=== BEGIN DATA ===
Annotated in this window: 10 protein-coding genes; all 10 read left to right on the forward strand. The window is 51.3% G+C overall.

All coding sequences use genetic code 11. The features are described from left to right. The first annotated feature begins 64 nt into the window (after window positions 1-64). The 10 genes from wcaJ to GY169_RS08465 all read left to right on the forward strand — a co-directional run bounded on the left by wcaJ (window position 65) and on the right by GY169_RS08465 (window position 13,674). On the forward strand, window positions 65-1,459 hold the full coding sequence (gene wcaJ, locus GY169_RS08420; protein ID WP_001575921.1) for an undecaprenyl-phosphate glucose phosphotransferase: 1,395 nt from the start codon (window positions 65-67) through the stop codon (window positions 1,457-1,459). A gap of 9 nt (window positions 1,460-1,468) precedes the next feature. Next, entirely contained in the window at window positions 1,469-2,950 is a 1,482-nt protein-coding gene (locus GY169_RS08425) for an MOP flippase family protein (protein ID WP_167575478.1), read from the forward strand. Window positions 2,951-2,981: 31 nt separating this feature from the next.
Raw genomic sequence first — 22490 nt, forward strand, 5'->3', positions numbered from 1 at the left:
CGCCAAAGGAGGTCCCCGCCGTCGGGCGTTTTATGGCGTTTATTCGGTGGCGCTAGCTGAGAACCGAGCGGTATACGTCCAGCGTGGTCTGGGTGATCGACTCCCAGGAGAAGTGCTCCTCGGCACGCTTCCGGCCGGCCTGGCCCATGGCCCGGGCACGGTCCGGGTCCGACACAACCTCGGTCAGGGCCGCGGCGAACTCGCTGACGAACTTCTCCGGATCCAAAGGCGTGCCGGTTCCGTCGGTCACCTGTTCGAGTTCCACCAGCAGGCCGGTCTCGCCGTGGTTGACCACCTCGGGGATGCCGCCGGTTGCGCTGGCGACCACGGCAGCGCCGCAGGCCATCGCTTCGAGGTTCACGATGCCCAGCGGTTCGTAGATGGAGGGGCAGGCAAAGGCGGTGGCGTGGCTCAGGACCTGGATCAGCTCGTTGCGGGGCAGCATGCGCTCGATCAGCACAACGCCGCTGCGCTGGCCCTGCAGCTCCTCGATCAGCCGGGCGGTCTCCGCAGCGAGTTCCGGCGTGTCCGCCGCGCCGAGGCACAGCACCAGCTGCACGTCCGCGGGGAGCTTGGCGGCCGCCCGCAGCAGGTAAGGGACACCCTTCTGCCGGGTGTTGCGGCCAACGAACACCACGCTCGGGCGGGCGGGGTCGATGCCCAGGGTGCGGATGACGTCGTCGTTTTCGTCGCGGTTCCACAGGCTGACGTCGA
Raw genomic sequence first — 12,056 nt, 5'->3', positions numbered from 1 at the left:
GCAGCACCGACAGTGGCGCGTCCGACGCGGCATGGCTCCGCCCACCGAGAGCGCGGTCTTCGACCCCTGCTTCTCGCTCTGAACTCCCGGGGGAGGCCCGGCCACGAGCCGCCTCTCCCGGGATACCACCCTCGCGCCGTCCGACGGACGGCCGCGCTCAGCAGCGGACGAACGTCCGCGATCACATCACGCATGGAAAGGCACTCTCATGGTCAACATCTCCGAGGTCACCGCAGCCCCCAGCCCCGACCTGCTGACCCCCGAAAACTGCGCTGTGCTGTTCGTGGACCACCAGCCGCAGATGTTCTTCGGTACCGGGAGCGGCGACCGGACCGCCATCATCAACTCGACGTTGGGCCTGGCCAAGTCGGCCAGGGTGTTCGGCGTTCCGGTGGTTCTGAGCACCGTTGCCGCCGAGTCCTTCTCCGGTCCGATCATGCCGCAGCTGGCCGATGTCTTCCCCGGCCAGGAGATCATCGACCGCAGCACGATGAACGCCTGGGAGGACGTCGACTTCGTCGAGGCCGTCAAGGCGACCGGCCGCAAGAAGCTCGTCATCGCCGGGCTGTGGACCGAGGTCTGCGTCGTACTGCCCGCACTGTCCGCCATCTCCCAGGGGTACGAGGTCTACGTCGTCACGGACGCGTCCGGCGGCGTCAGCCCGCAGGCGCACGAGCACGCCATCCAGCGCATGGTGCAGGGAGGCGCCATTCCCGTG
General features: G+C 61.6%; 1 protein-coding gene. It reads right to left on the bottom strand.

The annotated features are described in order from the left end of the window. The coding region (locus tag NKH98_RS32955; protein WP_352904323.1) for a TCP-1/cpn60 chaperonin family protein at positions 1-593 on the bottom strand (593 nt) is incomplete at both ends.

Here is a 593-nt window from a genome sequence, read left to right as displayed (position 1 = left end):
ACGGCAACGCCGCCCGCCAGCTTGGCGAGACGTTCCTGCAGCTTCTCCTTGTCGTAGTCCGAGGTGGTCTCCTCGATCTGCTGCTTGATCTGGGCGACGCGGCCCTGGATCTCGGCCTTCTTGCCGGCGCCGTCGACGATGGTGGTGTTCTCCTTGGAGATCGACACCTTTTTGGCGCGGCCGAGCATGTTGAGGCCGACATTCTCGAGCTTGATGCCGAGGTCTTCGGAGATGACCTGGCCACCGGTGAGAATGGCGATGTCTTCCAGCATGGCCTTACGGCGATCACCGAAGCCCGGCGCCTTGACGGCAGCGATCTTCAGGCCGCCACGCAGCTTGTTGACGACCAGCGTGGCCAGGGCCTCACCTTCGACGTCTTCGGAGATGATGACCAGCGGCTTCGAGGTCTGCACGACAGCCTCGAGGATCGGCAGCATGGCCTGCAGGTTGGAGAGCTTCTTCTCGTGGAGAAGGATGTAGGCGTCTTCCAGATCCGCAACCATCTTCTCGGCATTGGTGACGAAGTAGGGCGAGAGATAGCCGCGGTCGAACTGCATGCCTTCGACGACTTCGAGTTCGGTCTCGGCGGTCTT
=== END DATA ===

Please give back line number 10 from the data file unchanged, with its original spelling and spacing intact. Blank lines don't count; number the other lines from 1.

ACGGCAACGCCGCCCGCCAGCTTGGCGAGACGTTCCTGCAGCTTCTCCTTGTCGTAGTCCGAGGTGGTCTCCTCGATCTGCTGCTTGATCTGGGCGACGCGGCCCTGGATCTCGGCCTTCTTGCCGGCGCCGTCGACGATGGTGGTGTTCTCCTTGGAGATCGACACCTTTTTGGCGCGGCCGAGCATGTTGAGGCCGACATTCTCGAGCTTGATGCCGAGGTCTTCGGAGATGACCTGGCCACCGGTGAGAATGGCGATGTCTTCCAGCATGGCCTTACGGCGATCACCGAAGCCCGGCGCCTTGACGGCAGCGATCTTCAGGCCGCCACGCAGCTTGTTGACGACCAGCGTGGCCAGGGCCTCACCTTCGACGTCTTCGGAGATGATGACCAGCGGCTTCGAGGTCTGCACGACAGCCTCGAGGATCGGCAGCATGGCCTGCAGGTTGGAGAGCTTCTTCTCGTGGAGAAGGATGTAGGCGTCTTCCAGATCCGCAACCATCTTCTCGGCATTGGTGACGAAGTAGGGCGAGAGATAGCCGCGGTCGAACTGCATGCCTTCGACGACTTCGAGTTCGGTCTCGGCGGTCTT